Happy New Year Speculators! With another year behind us, and a new one ahead we dive head first into Modern Season. If you’re anything like me, I hit a Magic black hole over the holidays as I’m busy travelling and catching up with friends and family. Having been back for a couple days now, I’m going through Modern events on MTGO to see where the next move will be. Before we do, I want to follow up on a couple calls I made last month in for Standard.
Garruk, Primal Hunter has nearly doubled since I recommended him early in December, and I think he still has a small bit more to grow, but if you’re able to get rid of him at close to retail I’d be doing so. If you’re like me, and many of your outlets might be buylists, then I’m willing to hold out a bit longer to see if the buylist pricing will come up some more before Gatecrash releases. Angel of Serenity has yet to move, in some places its come down about $1, but the format hasn’t shifted a ton yet. I’m still hanging on to her until we see a bit more of what’s going to happen with post-Gatecrash Standard.
Nephalia Drownyard is one I’ve been standing behind confidently for some time. It’s nearly 5x the price I bought at on MTGO from $0.05 to up above $0.20. I’m tempted to cash out my digital copies, but I expect it has some more room to grow, as the paper card catches up. It shows some movement on Ebay, but is still found around $0.20 through various vendors online. My confidence on this card just continues to grow, and I’m doubling down on my paper investment, while with the recent increase on MTGO I’m just going to stand pat there.
At the onset of the season, I invested in Deathrite Shaman on MTGO. It started around $2.50 and has been steadily climbing towards $4. I expect this to continue for quite a while, so i’m not ready to jump out of this spec yet, but when RTR is no longer drafted on MTGO, I expect this cards growth to really shoot up. We’ll follow up on him next month.
In my week and a half black hole of Magic happenings, apparently a card I’ve literally never heard of, Daybreak Coronet, has shot up to over $20 appearing in a hexproof-aura themed deck. If you happened to jump on board for these in time, congrats. If you find any sitting in a box somewhere, time to dig ‘em up and dump ‘em. Even if this deck is real, which I don’t know that it is, this should fall pretty quickly back to Earth.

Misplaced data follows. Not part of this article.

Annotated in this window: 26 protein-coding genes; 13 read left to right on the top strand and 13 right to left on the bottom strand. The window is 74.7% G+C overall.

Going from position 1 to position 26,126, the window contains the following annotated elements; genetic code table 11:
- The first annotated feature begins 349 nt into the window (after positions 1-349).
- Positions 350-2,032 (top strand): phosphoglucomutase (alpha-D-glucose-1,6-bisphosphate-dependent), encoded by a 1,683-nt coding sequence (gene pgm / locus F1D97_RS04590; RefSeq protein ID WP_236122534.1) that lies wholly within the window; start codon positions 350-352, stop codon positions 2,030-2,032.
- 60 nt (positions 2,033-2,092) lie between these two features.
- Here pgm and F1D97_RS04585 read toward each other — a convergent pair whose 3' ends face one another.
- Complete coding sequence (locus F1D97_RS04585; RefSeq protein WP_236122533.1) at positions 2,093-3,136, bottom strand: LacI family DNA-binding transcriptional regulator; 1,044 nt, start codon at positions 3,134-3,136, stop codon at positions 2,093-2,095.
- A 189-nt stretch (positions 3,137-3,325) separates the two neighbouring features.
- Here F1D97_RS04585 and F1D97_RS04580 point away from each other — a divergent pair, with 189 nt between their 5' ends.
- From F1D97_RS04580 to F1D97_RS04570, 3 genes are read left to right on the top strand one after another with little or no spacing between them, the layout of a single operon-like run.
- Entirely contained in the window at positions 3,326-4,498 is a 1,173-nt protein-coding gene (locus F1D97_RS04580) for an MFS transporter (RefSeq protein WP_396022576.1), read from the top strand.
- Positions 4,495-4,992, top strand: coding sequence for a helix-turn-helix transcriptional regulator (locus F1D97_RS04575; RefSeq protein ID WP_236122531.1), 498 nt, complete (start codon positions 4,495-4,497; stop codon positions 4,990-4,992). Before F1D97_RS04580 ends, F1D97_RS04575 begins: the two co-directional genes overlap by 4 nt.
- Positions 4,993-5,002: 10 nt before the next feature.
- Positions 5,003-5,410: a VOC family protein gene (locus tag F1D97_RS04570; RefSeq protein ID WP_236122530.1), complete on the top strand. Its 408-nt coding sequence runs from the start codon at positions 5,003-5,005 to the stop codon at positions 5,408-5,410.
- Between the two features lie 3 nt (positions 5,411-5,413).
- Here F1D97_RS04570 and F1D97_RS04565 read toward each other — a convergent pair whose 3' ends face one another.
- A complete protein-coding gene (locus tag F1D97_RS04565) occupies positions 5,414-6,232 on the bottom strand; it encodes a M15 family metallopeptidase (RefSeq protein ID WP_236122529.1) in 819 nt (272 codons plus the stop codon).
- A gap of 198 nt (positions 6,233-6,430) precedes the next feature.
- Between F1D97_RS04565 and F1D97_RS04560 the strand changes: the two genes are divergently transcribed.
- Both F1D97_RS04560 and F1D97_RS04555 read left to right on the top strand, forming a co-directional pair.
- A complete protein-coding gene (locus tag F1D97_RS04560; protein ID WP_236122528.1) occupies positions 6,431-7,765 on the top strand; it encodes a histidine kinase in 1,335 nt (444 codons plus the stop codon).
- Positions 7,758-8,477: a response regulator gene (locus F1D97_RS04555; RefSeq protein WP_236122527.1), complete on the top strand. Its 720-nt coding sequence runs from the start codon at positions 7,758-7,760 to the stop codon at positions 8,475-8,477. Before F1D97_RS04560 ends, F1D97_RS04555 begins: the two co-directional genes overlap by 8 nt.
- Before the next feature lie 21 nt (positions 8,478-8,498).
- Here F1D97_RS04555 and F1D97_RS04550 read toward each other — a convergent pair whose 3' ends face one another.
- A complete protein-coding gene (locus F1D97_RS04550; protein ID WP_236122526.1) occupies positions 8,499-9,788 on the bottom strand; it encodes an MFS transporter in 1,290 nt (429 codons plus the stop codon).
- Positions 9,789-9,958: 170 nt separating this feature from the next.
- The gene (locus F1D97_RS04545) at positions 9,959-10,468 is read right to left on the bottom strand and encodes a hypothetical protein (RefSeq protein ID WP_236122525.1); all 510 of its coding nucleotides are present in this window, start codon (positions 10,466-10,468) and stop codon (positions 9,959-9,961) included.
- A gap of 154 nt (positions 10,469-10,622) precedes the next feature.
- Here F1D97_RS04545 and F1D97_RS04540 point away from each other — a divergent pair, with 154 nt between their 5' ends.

As results start coming in, we’re starting to see a fairly consistent field at the top tables. Splinter Twin, Pod, Jund, UWR Isochron Scepter, Robots and Storm. There are also some newcomers, including a traditional U/W control. I’m ready to start picking up Shocklands from RTR that have homes in these decks. Steam Vents can be found at $7 various places around the net, and that price, I want in. Once we stop drafting RTR, these rares won’t be just everywhere, and especially given that it’s played in 4 of the decks listed above (All but Robots and Jund). Additionaly, it is barely played in Standard at the moment, so it’s demand is as low as it will ever be. I’m moving in on this one.
In fact, the only shockland I don’t like as a buy right now is Temple Garden, which is not only the highest price currently (due to demand in Standard) but it’s the least played in Modern. Finance writers tend to harp on the seasonality of manabases, yet I hear clamouring of “when did Land X shoot up and why?” We’ve got a change in PTQ season as well as a change in limited season, so we’ve got an increase in demand and a relative decrease in supply on these cards. While the physical supply isn’t going anywhere, as cards aren’t actually being consumed or destroyed, people who aren’t selling or trading have essentially removed their cards from the market until the price drives up enough that they change their mind.
Keep in mind the Draft season will include RTR again in Spring, so they may recede again. I’ll be watching them closely to try and identify exactly when they hit their peak so we can all get out at the best time.
Gatecrash spoilers are starting to trickle in. Thus far, there are no amazing speculation targets, but we do get a peek at the mechanics. Until we see something more motivating, I’m not ready to adjust any of my positions.
I will say, unlike most, I am a fan of the new Gideon. He’s going to break aggro and mid-range matchups, while against a Control deck he’s less exciting but still okay. Any planeswalker that can slowly tick up to his ultimate against a Control deck will win the game, so that’s just a given. However, in a creature vs. creature battle, a player facing down a Gideon will have to either A) Attack your Gideon, B) Ignore your Gideon, C) Leave back blockers to not die to Gideon. In these matchups, all of the above are actually awesome for the Gideon player. Option A gains you at least 7 life, and truly acts as a Time Warp. Option B means you get to start swinging with a enormous beater (so long as you aren’t immediately dead when they attack you). While option C means you get to Edict them every turn while you’re gaining life because they aren’t attacking, best of both worlds. Sure these are situational, but Magic is situational and dissecting the way matchups play out is how we find diamonds where everyone else sees coals. If you have second thoughts about Gideon, I suggest you proxy up some decks and see how he plays for yourself.
It looks like 2013 is going to be a great year for Magic.